Signals of Change

With such barriers to overcome, is it realistic to expect large-scale changes to happen? We should not underestimate our own abilities to respond to challenges and change our collective attitudes and behavior. Industry has assimilated massive changes before, be they society induced, such as industrial democratization in the 1970s, or technology driven, such as IT-based production and logistics in the 1980s. Each time the response pattern was analogous to that described before: ad hoc reactive; technocratic receptive; top-management-led constructive; and vision-driven pro-active. Each time the winners were those companies that turned a perceived threat into an opportunity, such as people empowerment or time-based management.

The signals of change are encouraging. An overwhelming majority of our survey respondents now subscribe to 3M’s Pollution Prevention Pays philosophy. Similar programs can now be found in many large corporations: WRAP (Waste Reduction Always Pays) at Dow Chemical; Chevron’s SMART (Save Money And Reduce Toxins). Other companies, such as Shell, are integrating environment into their corporate strategy and scanning the horizon for business opportunities that will provide them with a new source of competitive advantage. At the Second World Industry Conference on Environmental Management (WICEM II) held in April 1991 in Rotterdam, a large number of companies signed the Business Charter for a Sustainable Development proposed by the International Chamber of Commerce. Leading chemical companies urge their peers to join the Responsible Care Program.

Even more important, new policy approaches have increasingly distinctive Stage 3 (constructive response) characteristics. The Clean Air Act in the United States is heavily based on economic instruments, such as the bubble concept, that emphasize market-driven, intra-industry responses.

In September 1990 Bill Reilly, administrator of the EPA, invited industry to join a voluntary emission reducation program concerning 17 chemicals; the response has been encouraging. Recent German policy builds on a cradle-to-grave responsibility of all suppliers of packaging materials, ranging from producers to supermarket outlets. European automobile manufacturers are joining hands with recyclers in redesigning their products for collection and regeneration of waste. The Dutch chemical industry signed a covenant with the government to reduce its energy consumption by 20 percent in a 10-year period.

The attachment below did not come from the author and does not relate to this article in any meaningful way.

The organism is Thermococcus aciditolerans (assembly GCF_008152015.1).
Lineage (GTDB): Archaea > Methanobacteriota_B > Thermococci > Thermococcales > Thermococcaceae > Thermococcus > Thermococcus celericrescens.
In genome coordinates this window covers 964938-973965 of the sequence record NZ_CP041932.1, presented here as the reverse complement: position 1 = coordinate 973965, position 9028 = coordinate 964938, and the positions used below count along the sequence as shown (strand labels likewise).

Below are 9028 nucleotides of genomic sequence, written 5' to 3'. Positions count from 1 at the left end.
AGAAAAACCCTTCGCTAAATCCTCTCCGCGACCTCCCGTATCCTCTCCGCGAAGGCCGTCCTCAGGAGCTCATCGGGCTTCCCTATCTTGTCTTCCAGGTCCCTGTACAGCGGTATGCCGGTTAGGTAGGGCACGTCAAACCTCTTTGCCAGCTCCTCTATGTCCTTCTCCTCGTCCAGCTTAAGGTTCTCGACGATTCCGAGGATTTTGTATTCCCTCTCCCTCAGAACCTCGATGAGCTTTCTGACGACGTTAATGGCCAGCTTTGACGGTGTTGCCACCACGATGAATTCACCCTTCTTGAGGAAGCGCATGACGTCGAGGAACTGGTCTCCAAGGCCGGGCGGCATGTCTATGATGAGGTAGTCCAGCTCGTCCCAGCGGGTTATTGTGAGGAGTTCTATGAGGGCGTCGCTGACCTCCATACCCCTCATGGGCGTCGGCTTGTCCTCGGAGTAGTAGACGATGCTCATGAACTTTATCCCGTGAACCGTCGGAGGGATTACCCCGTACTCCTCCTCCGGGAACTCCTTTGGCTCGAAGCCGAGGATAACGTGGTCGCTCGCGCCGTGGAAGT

Even farther reaching, with shades of a Stage 4 proactive response, energy utilities in the Netherlands and California have developed voluntary action plans to reduce the energy consumption of their customers. The list of constructive and proactive responses in the more advanced countries is expanding exponentially.

Clearly, corporations and governments worldwide have a long way to go. The 1990s will be a decade of experimentation, developing new answers, and building the credibility and trust that provide the essential foundation for Stage 3 and 4 responses. Undoubtedly, frequent setbacks will occur when individual parties retreat to traditional adversarial roles or initiatives fail. Still, a large majority of the survey respondents agreed with Tom Stephens, CEO of Manville Corporations, who in the early 1980s learned a painful lesson from major asbestos incidents: “To minimize the chance of future tragedies, we should pursue a partnership of government, industry and academia.” This is even more so if such solutions are to pass the 3E-test.

Awareness of the environmental challenge has greatly increased. With its rapidly changing values, society will hold business responsible for its impact on the environment. Business will answer new questions and accept new challenges. Industry sectors will rethink the entire concept of their industrial process to adapt profitably to an increasingly environment-conscious world. Companies will recognize the need to assume responsibility for their products even after they have left the plant. Even now, few senior executivves disagree (see Figure 9). The environmental challenge thus is ultimately translated into a challenge of making it happen.


Environmental Resources Limited, “Comparison of Environmental Policy Planning in Industrial Countries in the Context of the National Environmental Policy Plan,” Study for the Dutch Ministry of Housing, Physical Planning and the Environment, 1990.

McKinsey & Company, “The Corporate Response to the Environmental Challenge” (Amsterdam, 1991).

Pieter Winsemius is a director of McKinsey & Company in Amsterdam.

Ulrich Guntram is a principal of McKinsey & Company in Stuttgart.